Home Is Where Oregon Is
written by Maiah Miller
The love I feel for Oregon grows in my life much like the native pine tree. I have a delicate version inked on my wrist as a constant reminder of the Pacific Northwest, and each flash of the boughs peeking from my sleeve reminds me of home.
As a military spouse, I move often, seemingly farther away from my birthplace of Eugene with each duty station. I carry this love for my home state like a security blanket. It is something I can reach for and cling to in times of homesickness. Oregon invades my thoughts when daydreaming, like the fog along the coast. I find ways to weave my love of the state into my life, even when I’m physically far from the valley I grew up in.
When I first left the state to move with my twin to Texas, we followed the only car with Oregon license plates we had seen in the vast state and eagerly accosted them when they parked, excitedly asking them where they were from. After much confusion, we realized they were driving a rental car and had no idea their license plates were Oregon plates. When my husband deployed for the second time to Afghanistan, going home was my lifesaver. I loaded up my car with running shoes and our newly adopted puppy and drove sixteen hours straight to Eugene. Eugene was my refuge for those long months of separation, and it was only the safe return of my Marine that made me travel back to San Diego. Our next duty station was Monterey, and this time the drive to Oregon was shorter.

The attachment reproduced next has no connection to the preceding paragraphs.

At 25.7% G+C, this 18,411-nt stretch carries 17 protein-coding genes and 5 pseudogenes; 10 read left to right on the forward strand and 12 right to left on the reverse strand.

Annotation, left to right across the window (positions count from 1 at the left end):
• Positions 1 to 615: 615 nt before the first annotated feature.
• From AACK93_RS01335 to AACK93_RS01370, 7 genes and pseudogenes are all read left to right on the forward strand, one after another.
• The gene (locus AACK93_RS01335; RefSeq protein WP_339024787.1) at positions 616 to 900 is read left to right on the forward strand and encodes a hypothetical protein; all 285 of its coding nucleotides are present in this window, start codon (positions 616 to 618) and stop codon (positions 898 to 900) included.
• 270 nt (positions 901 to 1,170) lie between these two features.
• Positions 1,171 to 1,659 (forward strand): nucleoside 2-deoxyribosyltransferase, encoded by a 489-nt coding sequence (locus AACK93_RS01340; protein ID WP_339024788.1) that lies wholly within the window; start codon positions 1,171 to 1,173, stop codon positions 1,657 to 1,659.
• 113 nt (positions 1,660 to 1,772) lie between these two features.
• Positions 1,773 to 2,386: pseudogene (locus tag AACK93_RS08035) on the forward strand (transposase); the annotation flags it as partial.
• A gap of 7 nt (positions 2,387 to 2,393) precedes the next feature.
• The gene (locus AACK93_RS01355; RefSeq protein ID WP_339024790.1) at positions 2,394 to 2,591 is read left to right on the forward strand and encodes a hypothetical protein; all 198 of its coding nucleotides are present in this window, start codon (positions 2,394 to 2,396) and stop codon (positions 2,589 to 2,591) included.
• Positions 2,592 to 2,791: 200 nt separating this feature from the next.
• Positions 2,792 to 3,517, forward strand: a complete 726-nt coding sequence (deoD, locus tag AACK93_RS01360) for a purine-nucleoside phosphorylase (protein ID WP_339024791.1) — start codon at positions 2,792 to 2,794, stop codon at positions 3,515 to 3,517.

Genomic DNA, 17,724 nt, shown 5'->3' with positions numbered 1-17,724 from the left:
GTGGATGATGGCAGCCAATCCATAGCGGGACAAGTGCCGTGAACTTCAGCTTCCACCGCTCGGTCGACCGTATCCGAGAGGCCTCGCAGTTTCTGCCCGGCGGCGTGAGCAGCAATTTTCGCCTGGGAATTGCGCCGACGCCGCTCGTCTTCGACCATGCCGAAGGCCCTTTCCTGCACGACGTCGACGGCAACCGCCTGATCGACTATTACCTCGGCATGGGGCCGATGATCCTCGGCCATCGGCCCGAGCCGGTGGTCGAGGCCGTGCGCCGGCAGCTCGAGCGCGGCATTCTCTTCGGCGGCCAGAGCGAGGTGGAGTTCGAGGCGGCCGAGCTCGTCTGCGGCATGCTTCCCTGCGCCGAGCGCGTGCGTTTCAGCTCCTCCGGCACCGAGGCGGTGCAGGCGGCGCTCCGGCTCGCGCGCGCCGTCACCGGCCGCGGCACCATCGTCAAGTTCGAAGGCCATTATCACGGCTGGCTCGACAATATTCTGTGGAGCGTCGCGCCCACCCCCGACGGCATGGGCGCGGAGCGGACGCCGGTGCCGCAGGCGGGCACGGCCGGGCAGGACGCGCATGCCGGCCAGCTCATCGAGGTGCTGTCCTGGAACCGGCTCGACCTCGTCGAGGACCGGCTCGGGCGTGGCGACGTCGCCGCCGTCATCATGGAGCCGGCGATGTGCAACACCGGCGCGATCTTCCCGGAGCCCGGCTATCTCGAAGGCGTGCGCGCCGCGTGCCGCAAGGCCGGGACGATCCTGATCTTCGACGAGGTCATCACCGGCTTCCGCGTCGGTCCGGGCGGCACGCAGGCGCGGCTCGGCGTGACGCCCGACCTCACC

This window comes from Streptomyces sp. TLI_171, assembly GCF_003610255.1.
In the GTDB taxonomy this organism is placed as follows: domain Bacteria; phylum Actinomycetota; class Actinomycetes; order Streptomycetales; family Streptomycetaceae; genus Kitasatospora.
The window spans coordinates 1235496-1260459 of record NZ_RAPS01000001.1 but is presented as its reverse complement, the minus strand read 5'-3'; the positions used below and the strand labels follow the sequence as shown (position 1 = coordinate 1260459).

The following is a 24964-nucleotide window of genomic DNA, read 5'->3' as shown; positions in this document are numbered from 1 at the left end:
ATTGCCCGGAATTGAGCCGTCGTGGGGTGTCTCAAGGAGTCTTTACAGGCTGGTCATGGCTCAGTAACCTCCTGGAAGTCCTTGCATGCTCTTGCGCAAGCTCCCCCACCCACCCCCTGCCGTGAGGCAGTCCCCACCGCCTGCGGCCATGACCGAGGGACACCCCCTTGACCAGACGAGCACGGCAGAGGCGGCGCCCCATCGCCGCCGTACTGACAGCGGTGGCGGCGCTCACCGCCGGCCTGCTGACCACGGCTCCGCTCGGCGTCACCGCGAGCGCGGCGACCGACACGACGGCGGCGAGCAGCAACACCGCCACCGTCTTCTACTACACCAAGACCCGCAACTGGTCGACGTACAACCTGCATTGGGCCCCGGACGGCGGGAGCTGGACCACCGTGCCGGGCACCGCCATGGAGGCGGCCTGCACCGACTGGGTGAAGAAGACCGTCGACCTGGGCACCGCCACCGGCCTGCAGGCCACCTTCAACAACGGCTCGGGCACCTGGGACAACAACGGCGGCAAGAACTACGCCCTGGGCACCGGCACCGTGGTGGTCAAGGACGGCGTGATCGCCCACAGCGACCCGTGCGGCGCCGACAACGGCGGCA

In nine hours I could be home, running the Amazon trail, sipping coffee with my mother at Noisette bakery, dancing at Ballet Fantastique or simply roaming the aisles of Market of Choice. Eugene made my heart beat faster. The cleaner air, the greener trees and abundant organic and healthier food invigorated me. Even having twins didn’t slow me down. Becoming a new mother released a maternal longing for my native home, so I counted down the days until I could bring my new family to Oregon. After my girls were born (while my husband was on assignment), I convinced my friend in Portland to fly down and drive me back with my tiny infants. The twins made their first trip to Oregon at six months, with a joyful whoop from me when crossing the state line (instantly regretted when I remembered the little babies sleeping in the backseat).
Even if they wouldn’t remember their first Oregon trip, I wanted my girls to be immersed in the love I have for Oregon. When my husband was finally on leave and able to travel with us, I delighted in navigating my favorite trails and coffee shops as a family. It was a wonderful experience to introduce him to “all things Oregon”, and show him the beauty of my state. Now I am almost the farthest away I could be while still remaining in the U.S., and I have to bite my tongue to keep from critically comparing everything to my beloved Oregon. (It’s not this humid in Oregon! We have scenic running trails in Oregon. In Oregon you can actually find vegan restaurants. Oregon doesn’t have these terrible spider-cricket hybrids. And so on.)
When I force myself to stay in the present, I appreciate my current community. I’m meeting new friends and exploring the state we temporarily call home. But the pine tree on my wrist reminds me of where my heart is and I find myself dreaming of the day we load up the car and head west to Oregon—this time for good.